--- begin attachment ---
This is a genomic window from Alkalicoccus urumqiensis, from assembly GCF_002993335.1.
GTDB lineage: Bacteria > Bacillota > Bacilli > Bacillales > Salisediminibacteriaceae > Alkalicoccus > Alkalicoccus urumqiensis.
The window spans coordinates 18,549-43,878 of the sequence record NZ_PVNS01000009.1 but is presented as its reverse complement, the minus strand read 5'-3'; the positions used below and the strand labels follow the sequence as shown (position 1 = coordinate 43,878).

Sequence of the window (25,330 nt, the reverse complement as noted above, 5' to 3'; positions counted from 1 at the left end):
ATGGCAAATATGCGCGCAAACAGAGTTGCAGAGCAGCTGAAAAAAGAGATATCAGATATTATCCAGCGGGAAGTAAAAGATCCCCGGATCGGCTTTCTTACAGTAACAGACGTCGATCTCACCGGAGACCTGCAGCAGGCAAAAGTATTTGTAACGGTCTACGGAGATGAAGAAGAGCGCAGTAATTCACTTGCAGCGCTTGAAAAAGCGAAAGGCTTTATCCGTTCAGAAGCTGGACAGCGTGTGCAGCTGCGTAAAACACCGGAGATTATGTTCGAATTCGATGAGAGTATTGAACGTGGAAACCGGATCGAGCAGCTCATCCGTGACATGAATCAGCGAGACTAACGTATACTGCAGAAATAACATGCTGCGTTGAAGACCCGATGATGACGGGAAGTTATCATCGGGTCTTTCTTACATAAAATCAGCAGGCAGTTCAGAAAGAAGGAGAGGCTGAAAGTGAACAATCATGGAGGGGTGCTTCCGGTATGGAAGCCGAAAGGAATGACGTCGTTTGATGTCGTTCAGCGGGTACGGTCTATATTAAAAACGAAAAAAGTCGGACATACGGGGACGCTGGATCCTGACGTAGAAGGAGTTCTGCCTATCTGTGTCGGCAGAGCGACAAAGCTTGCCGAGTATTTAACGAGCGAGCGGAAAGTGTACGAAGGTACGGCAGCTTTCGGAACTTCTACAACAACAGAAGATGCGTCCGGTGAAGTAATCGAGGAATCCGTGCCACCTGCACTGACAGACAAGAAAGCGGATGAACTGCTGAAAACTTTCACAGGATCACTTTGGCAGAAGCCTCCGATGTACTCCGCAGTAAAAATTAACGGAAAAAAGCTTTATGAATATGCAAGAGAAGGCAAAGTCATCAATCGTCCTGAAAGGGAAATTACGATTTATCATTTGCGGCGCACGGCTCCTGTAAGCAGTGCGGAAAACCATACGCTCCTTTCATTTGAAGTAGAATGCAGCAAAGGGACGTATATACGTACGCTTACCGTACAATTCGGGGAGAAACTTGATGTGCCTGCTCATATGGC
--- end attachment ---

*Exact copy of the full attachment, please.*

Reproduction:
This is a genomic window from Alkalicoccus urumqiensis, from assembly GCF_002993335.1.
GTDB lineage: Bacteria > Bacillota > Bacilli > Bacillales > Salisediminibacteriaceae > Alkalicoccus > Alkalicoccus urumqiensis.
The window spans coordinates 18,549-43,878 of the sequence record NZ_PVNS01000009.1 but is presented as its reverse complement, the minus strand read 5'-3'; the positions used below and the strand labels follow the sequence as shown (position 1 = coordinate 43,878).

Sequence of the window (25,330 nt, the reverse complement as noted above, 5' to 3'; positions counted from 1 at the left end):
ATGGCAAATATGCGCGCAAACAGAGTTGCAGAGCAGCTGAAAAAAGAGATATCAGATATTATCCAGCGGGAAGTAAAAGATCCCCGGATCGGCTTTCTTACAGTAACAGACGTCGATCTCACCGGAGACCTGCAGCAGGCAAAAGTATTTGTAACGGTCTACGGAGATGAAGAAGAGCGCAGTAATTCACTTGCAGCGCTTGAAAAAGCGAAAGGCTTTATCCGTTCAGAAGCTGGACAGCGTGTGCAGCTGCGTAAAACACCGGAGATTATGTTCGAATTCGATGAGAGTATTGAACGTGGAAACCGGATCGAGCAGCTCATCCGTGACATGAATCAGCGAGACTAACGTATACTGCAGAAATAACATGCTGCGTTGAAGACCCGATGATGACGGGAAGTTATCATCGGGTCTTTCTTACATAAAATCAGCAGGCAGTTCAGAAAGAAGGAGAGGCTGAAAGTGAACAATCATGGAGGGGTGCTTCCGGTATGGAAGCCGAAAGGAATGACGTCGTTTGATGTCGTTCAGCGGGTACGGTCTATATTAAAAACGAAAAAAGTCGGACATACGGGGACGCTGGATCCTGACGTAGAAGGAGTTCTGCCTATCTGTGTCGGCAGAGCGACAAAGCTTGCCGAGTATTTAACGAGCGAGCGGAAAGTGTACGAAGGTACGGCAGCTTTCGGAACTTCTACAACAACAGAAGATGCGTCCGGTGAAGTAATCGAGGAATCCGTGCCACCTGCACTGACAGACAAGAAAGCGGATGAACTGCTGAAAACTTTCACAGGATCACTTTGGCAGAAGCCTCCGATGTACTCCGCAGTAAAAATTAACGGAAAAAAGCTTTATGAATATGCAAGAGAAGGCAAAGTCATCAATCGTCCTGAAAGGGAAATTACGATTTATCATTTGCGGCGCACGGCTCCTGTAAGCAGTGCGGAAAACCATACGCTCCTTTCATTTGAAGTAGAATGCAGCAAAGGGACGTATATACGTACGCTTACCGTACAATTCGGGGAGAAACTTGATGTGCCTGCTCATATGGC